The person I am thinking about, I talked to her a lot. I was like, “You are going to be okay. You are going to do this. You are doing a great job.” It seemed unfair, more power to her. She went and got another job. She is doing great. She is rocking it. They love her. She is happier. If I am speaking to you and you are like, “I am struggling. I do not have a good preceptor. I have no one to turn to.” Sometimes it is okay to say, “Maybe it is time to look for something else.”
I am so glad you said that because I went over that with one of my clients who are in my program. She actually ended up losing her job from her ICU residency. They felt like she was not catching on fast enough. She was not getting along with her preceptor. That is something that happens. This is where we connected. We helped her gain her confidence. We even did a mock interview. She nailed her interview for her new ICU job. Now she is working in another SICU. She feels more supported there. It worked out for the better.
I love that we are bringing this up because it happens more than I think most people are willing to talk about. At least the student I worked with on this, it left her feeling shameful. It left her feeling like she was the problem, that she was not good enough, and that maybe she was not cut out for this. She almost gave up on her CNRA journey because of it.
I was like, “You are not giving up on your journey because of this. This is a stepping stone and you will be okay.” She was doing all the right things. It just goes to show the fact that she is thriving in a different ICU. They love her and she is the happiest she has ever been. It just goes to show that she was not the problem. It was the unit.Consistency is going to get you there. Practice makes perfect. Click To Tweet
It is okay. Not all jobs are created equal. Not all ICUs are created equal and it is funny…Even when I reflect on my time because people were like, “The ICU is terrible. It is toxic.” I am like, “That could just be your unit.” My ICU was toxic, but not from the people. It was toxic because of all the death and dying. That is the way I felt. I loved the people. We were speaking a bit before we started recording that I started working there as a nurse’s aide. I think I would have been way more intimidated if it was not for that, but I knew I had a family there. I knew I had people whose shoulders I could cry on.
I called them my mother hens. They were there to watch out for me. I knew I had support and that made my experience, night and day difference. I would never have made it. It was hard enough to deal with what we dealt with, all the death, suffering, uncertainty, being scared, and not knowing if you were doing enough to save the patient, etc. but the fact that I knew I had such an amazing staff to work with helped. I could have taken a position in the SICU and it was a much colder unit. Even a good friend of mine, we have been friends since we were in sophomore year in nursing school together; she worked in the SICU. I worked in the MICU in the same hospital, a much different experience with way less support.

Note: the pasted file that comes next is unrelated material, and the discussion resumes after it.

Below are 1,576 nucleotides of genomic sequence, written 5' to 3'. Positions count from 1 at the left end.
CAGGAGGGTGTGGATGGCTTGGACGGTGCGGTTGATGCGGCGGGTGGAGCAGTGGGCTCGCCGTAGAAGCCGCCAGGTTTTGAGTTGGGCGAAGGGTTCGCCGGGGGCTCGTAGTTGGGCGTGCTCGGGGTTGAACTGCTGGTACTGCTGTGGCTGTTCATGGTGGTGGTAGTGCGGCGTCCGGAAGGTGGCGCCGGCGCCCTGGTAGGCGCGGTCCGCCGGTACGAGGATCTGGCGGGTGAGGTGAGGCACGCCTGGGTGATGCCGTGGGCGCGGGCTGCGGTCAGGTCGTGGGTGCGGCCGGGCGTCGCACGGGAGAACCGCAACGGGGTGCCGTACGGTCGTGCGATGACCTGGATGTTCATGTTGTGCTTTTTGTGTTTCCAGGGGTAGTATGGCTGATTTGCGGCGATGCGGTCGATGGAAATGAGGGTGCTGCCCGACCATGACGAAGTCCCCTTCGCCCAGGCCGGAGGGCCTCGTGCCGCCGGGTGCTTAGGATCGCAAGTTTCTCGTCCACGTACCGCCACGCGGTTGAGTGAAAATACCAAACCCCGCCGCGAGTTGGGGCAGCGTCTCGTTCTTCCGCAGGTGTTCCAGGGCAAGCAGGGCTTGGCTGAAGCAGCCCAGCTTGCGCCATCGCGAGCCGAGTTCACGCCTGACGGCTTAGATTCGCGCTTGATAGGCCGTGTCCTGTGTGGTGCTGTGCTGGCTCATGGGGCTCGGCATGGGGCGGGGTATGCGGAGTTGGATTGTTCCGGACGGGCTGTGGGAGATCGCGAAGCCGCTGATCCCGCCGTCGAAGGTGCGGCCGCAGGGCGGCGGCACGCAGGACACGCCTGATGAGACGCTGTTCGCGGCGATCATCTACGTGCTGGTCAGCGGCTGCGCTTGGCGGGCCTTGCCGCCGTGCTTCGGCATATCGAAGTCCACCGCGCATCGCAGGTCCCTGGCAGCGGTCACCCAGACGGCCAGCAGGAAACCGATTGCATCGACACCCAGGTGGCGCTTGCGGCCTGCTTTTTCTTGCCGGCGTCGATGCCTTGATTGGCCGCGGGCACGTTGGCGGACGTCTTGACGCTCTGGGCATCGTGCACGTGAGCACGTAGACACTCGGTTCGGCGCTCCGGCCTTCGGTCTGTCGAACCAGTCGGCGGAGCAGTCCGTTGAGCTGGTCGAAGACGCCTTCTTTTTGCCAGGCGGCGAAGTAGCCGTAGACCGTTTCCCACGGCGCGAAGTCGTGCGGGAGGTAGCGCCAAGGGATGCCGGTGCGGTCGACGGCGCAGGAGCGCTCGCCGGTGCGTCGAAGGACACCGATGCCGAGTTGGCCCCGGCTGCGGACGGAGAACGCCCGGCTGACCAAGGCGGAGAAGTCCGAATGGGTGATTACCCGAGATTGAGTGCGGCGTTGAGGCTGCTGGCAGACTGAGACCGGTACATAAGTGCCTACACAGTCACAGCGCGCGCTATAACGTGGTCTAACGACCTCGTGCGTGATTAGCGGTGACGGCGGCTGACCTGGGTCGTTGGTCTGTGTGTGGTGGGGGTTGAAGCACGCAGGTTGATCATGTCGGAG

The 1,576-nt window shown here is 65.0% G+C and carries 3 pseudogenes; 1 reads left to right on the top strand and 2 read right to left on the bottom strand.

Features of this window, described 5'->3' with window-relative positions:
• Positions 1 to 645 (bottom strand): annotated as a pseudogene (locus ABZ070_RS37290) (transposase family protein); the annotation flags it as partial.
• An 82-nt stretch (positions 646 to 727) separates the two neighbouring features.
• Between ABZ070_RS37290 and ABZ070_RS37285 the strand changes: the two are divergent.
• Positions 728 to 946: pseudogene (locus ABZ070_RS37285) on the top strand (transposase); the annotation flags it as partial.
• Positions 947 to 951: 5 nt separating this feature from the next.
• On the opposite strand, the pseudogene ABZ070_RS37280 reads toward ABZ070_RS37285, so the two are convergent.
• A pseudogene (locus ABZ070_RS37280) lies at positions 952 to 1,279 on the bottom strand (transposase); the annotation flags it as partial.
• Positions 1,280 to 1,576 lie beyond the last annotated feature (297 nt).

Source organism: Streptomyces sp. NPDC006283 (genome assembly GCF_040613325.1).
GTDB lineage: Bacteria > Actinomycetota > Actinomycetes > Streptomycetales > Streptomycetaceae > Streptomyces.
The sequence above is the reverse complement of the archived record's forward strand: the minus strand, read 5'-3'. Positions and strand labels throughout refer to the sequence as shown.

It was a massive unit. She would say, “We do not have that relationship that you have in the MICU with your staff.” She did say, “I think your unit stinks because of what you tell me your experience is like.” The MICU is a really hard place to work. She was like, “Even though we have sick patients, what you deal with all the death and suffering and these chronic comorbidities. We at least have some people who make it out. I have seen them walk out of their ICU unit where you do not. You get them to nursing homes to return after getting a bed sore.” It was a different type of ICU experience, but she did not have the same support that I had.
The support is everything. Can I tell you about what happened to me as an ICU capstone student in nursing school? I was at the end. I was ready to graduate, ready to spread my wings, and something happened. We were in the med room and I was with my preceptor. This was the culture of this ICU. I was trying to find my way around the Omnicell. I was looking at the dose and everything. One of the ICU nurses started singing the Jeopardy song. That crushed me as a nursing student. It crushed my confidence because of things like that and the environment.
That is not funny.
Moving forward, I have never seen things like that being done to students or any other nurses. It depends on the culture and the people in the ICU, the support system you have. That is a little thing I remember from nursing school.
Those “little things” that happen throughout your day add up and over a period of time, you start to think negatively about yourself like, “I am just slow.” Even the students I precept in the OR will tell me like, “Jenny, I just feel messy. I feel like I will never be as good as you.” Every time I hear that, it crushes me because I am like, “Do not do that to yourself.” I also want to share the fact that I felt that way too. I still feel that way some days where I am like, “This is a hot mess express today.” I know there are some days when the room moves faster than I can physically. It is like, “I will do the best I can. I do not have ten hands and I will just do my best.”